Flight attendants' strike - Travel insurance and coverage

Although the Montreal Convention and EU 261 laws cover basic expenses such as meals and accommodation for itineraries within Canada, you may be out of luck as a flight attendants’ strike is not under the airline’s control with the CTA. You’ll need to turn to your travel insurance; read your certificate carefully and you may find passages like this one from the TD First Class Travel® Visa Infinite* Card:

Delay due to an unforeseen strike or other job action by employees of a Common Carrier, which means any labour disagreement that delays the scheduled arrival or departure of a Common Carrier.

Even if the law protects your flights, it’s a good idea to have extra insurance, just in case, especially since great ones are offered to some credit card holders. It’s important to remember that airline compensation is not the same as insurance.

It’s your responsibility to check your own insurance coverage, as policies vary with different insurers. To make sure you have the right cover for your trip, get the information directly from the insurer and, ideally, in writing, in case you need to make a claim.

While a flight attendants’ strike can affect your trip, many other things can happen too, and regulations don’t always cover said things. For example, you could break a leg a week before your long-awaited trip to Patagonia, or your son’s appendicitis could burst the day before you leave on your all-inclusive vacation.

Since it’s safe to assume that most people book their trips with a credit card these days, you need to make sure you’re using the right card. We often receive questions about which card will offer the best return for travel purchases in our community, but insurance is not to be overlooked.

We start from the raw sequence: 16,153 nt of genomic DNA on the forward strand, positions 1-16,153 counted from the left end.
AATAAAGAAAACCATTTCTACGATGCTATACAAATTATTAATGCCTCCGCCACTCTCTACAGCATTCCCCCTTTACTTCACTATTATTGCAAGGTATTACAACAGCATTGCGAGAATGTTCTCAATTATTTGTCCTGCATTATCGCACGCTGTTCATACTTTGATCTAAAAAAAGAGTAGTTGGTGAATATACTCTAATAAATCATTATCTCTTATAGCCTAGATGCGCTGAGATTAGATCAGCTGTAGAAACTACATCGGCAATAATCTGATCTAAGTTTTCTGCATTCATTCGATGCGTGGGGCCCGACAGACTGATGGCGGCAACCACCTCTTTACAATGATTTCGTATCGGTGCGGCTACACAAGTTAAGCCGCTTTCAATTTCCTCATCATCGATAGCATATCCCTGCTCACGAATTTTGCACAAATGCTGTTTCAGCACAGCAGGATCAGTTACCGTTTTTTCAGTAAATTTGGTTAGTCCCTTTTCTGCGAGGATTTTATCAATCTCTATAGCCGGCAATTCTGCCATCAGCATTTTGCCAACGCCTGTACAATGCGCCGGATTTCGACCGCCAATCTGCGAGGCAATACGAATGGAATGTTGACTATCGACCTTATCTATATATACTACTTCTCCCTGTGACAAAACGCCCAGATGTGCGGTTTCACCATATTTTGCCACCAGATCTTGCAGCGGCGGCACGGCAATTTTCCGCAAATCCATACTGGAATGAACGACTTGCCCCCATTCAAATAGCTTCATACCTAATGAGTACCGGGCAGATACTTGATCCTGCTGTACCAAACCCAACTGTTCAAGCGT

If you want to make the most of it, you can apply for a new credit card with excellent insurance and unlock a fantastic bonus with your travel expenses! The following cards offer generous rewards and excellent travel insurance:

Bottom Line

Employees in all sectors have the right to demand pay rises and better working conditions, so a flight attendants’ strike comes as no surprise. As we’ve seen over the last few months, the tourism industry has changed: there’s a shortage of staff everywhere, and demand is rising all the time, which means more work and more stress for those who still stand. Ground workers could also go on strike, who knows?

Thanks to legislation and the right travel insurance, you could at least be compensated if you face a flight attendants’ strike in the coming months.

Finally, if you wish to benefit from your credit card insurance, make sure it remains open and active during your trip and throughout the duration of your claims procedure!

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I'm Aline, an experienced traveller, a foodie at heart, an Avgeek, a photography enthusiast and an expert on credit card programs. I use Reward Points to travel on a budget and to save money on everyday life; writing about these topics allows me to share my passion and help you. ~ 7 continents and 75 countries ~